BY Cathryn Drake in Reviews | 11 JAN 19
Featured in
Issue 201

Questioning Museology as a Medium for Conveying Culture

Beirut Art Museum and Studiocur/art organized an exhibition with works placed in architectural landmarks that represent bookends for European colonization

BY Cathryn Drake in Reviews | 11 JAN 19

'Cycles of Collapsing Progress', curated by Karina El Helou with Anissa Touati, engaged the works of artists from Lebanon and Mexico in architectural landmarks that represent both contrasting notions of history and bookends for European colonization: the Citadel of Raymond de Saint-Gilles, fortified after the 1099 Crusader conquest of Jerusalem, and the modernist Rashid Karami International Fair, designed by Oscar Niemeyer in 1963. Organized by the Beirut Museum of Art and Studiocur/art as a prelude to the construction of a dedicated building, the exhibition questions museology as a medium for conveying culture and history within the framework of a dynamic perpetual present characterized by migrating conceptions of reality.

Arrayed on a fortress terrace as if an excavation site, the sculptures of Haig Aivazian’s Rome Is Not in Rome (2016) – including Stadion, a leather-upholstered wrought-iron version of the Coliseum, and Aqueduct, a clay water pipe fused with a decorative column – distort Western cultural icons. The idiosyncratic ensemble evinced Rome as a state of mind through disembodied archaeological fragments displayed in museums. Employed in turn by the political and consumer cultures of Western societies, these icons are all the more effective isolated from their origins.

Rayyane Tabet’s battalions of castrated column stubs taken from modern buildings, Colosse Aux Pieds D’Argile (Colossus with Feet of Clay, 2015), presented history as an unfinished construction, as destroying itself, its remnants merely stumbling blocks to comprehending its totality. Equally severed from the ceaseless narrative of history, like the beheaded Roman statue displayed in the citadel’s museum, they are unable to tell the truth.

Edgardo Aragón, Mute, 2018, sound, film installation. Courtesy: the artist

Edgardo Aragón employed Niemeyer’s Lebanese Pavilion – an M.C. Escher-esque maze of suspended staircases and arched apertures reflecting the deceptive porosity of Lebanese territory – for the audio-visual installation Mute (2018). A performance of rappers Straight outta Tripoli, transmitted aurally by speakers and viewed in separate videos of each singer, some isolated in underground chambers, compelled visitors to make a disorienting circuit to integrate sound and image. The band members are only a few of the large number of legally invisible people in Lebanon – including orphans and registered refugees – unable to obtain enfranchisement under the 1925 French law restricting nationality to patrilineage. The empty pool surrounding the pavilion presents a perilously imperceptible barrier for visitors, who can neither perceive its depth nor see their own reflections.

Joana Hadjithomas and Khalil Joreige’s A Space Museum (2018) was staged in a subterranean building, designed but never used for that very purpose, topped by a retro-futuristic mushroom-shaped helipad. Videos from The Lebanese Rocket Society (2011–13) document the short-lived space programme’s unmanned launches of the 1960s. Displayed alongside the suspended model of a sleek rocket ship, they expressed the national optimism castrated by civil war – exemplified in the fate of the Niemeyer complex, an architectural folly symbolizing a failed utopian project and finally a living museum in crumbling concrete.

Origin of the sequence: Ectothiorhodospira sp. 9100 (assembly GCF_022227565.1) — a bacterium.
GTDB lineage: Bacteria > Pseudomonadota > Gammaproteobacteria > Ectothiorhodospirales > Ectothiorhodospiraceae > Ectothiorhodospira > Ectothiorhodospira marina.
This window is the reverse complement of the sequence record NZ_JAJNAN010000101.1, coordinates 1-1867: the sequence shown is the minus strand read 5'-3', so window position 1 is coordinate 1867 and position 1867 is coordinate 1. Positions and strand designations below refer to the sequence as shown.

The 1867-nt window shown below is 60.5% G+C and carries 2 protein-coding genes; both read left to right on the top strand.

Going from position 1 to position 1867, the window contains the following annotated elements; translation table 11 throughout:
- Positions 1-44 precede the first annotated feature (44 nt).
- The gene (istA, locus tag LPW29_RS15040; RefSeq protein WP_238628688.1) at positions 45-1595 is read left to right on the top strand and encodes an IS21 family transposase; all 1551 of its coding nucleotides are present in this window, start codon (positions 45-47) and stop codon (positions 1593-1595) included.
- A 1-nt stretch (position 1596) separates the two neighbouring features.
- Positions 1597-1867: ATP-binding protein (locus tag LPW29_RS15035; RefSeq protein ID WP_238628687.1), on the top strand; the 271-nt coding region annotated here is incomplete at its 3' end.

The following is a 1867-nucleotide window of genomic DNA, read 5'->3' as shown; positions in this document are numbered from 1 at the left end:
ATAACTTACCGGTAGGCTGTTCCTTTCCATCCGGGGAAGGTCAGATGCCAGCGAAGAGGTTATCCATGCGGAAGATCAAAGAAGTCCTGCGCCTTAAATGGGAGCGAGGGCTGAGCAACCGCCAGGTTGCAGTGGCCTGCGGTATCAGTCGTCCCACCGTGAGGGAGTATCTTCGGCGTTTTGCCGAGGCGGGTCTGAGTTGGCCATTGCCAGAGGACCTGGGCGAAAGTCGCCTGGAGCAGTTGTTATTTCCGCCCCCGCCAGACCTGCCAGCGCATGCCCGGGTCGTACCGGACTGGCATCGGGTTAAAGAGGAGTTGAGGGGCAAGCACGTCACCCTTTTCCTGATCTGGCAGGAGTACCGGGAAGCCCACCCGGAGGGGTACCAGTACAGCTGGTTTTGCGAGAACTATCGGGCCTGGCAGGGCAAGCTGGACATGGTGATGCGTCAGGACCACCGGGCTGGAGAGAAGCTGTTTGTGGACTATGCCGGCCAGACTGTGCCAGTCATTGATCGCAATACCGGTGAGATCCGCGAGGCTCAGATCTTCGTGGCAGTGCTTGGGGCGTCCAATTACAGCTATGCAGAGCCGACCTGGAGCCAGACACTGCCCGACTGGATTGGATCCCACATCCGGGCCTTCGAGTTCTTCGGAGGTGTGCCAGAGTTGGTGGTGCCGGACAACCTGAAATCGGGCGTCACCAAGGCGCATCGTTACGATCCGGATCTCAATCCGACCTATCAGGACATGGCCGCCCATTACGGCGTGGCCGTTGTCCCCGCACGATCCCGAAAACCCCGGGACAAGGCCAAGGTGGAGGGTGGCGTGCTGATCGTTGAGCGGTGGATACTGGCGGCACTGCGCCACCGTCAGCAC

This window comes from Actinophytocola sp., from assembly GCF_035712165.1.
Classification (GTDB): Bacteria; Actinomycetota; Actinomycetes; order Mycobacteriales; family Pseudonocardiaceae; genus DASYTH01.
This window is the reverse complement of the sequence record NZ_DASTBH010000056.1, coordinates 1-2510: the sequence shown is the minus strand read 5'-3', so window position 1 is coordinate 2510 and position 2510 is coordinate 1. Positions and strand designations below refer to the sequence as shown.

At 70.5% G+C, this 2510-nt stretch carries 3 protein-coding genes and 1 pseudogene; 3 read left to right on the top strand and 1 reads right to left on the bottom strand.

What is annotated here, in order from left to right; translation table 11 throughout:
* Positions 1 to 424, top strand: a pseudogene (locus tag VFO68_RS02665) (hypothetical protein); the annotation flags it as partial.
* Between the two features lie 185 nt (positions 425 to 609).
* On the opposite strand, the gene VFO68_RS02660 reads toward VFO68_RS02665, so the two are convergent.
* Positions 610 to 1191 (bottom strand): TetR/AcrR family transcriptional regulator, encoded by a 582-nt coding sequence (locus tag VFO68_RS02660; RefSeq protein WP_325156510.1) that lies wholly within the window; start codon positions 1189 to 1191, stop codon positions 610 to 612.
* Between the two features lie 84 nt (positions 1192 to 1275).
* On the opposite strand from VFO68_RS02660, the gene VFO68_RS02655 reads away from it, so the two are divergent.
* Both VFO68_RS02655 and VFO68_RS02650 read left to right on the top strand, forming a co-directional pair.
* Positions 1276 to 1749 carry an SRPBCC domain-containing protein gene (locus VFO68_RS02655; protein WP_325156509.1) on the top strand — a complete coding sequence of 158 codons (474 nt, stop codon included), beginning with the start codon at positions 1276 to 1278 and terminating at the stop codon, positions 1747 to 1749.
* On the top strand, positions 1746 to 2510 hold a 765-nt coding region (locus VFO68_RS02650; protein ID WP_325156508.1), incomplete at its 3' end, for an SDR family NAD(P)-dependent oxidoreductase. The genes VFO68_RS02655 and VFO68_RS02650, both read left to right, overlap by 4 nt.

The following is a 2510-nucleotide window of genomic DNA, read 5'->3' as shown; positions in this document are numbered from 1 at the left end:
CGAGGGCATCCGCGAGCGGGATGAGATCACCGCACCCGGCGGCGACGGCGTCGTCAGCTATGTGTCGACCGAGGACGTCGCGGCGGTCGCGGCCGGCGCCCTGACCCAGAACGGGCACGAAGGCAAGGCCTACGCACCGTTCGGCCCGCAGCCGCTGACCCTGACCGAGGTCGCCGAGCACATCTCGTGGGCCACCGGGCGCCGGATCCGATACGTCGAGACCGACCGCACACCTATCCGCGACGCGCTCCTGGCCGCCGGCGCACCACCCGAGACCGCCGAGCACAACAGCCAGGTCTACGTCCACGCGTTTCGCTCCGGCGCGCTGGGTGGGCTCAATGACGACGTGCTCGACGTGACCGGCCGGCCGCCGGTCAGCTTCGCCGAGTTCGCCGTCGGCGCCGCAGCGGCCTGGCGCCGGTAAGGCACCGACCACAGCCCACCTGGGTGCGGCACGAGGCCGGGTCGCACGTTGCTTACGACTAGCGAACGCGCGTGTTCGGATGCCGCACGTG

Joana Hadjithomas and Khalil Joreige,  Cedar IV, A Reconstitution, 2011, sculpture, iron, 800 x 100 cm, commissioned by the Sharjah Biennial X. Courtesy: the artist and The Third Line, Dubai

Museums are key to cultural legitimization and self-determination, illustrating a progressive, linear development of civilization that necessarily excludes certain voices in the process. Lebanese history since the French Mandate has been so tumultuous that neither self-determination nor official historical accounts have emerged, even as foreign-funded skyscrapers in Beirut represent one recent form of insidious invasion. Overwhelmed with refugees since the Palestinian exodus of 1948, with the highest concentration per capita in the world, the country encapsulates our fractured present.

Ali Cherri’s breath-taking The Disquiet (2013) recalls past catastrophic destructions of Tripoli and Beirut among a dizzying enumeration of natural disasters to conjure the precedence of geological time over the relatively transient chronology of human events. The film concludes with a prolonged walk through a primeval forest accompanied by the sound of lone footfalls – the very earth under our feet echoing cycles of eternal return. As Ibn Khaldoun wrote in the fourteenth century: ‘From its inception, the living organism contains the germs of death.’

'Cycles of Collpasing Progress' was on view from 22 September until 22 October 2018.

Main image: Damián Ortega, Harvest, 2013, steel sculptures, lamps, dimensions variable. Courtesy: the artist and Gladstone Gallery, New York and Brussels; photograph: David Regen

Cathryn Drake is a freelance writer, editor and curator.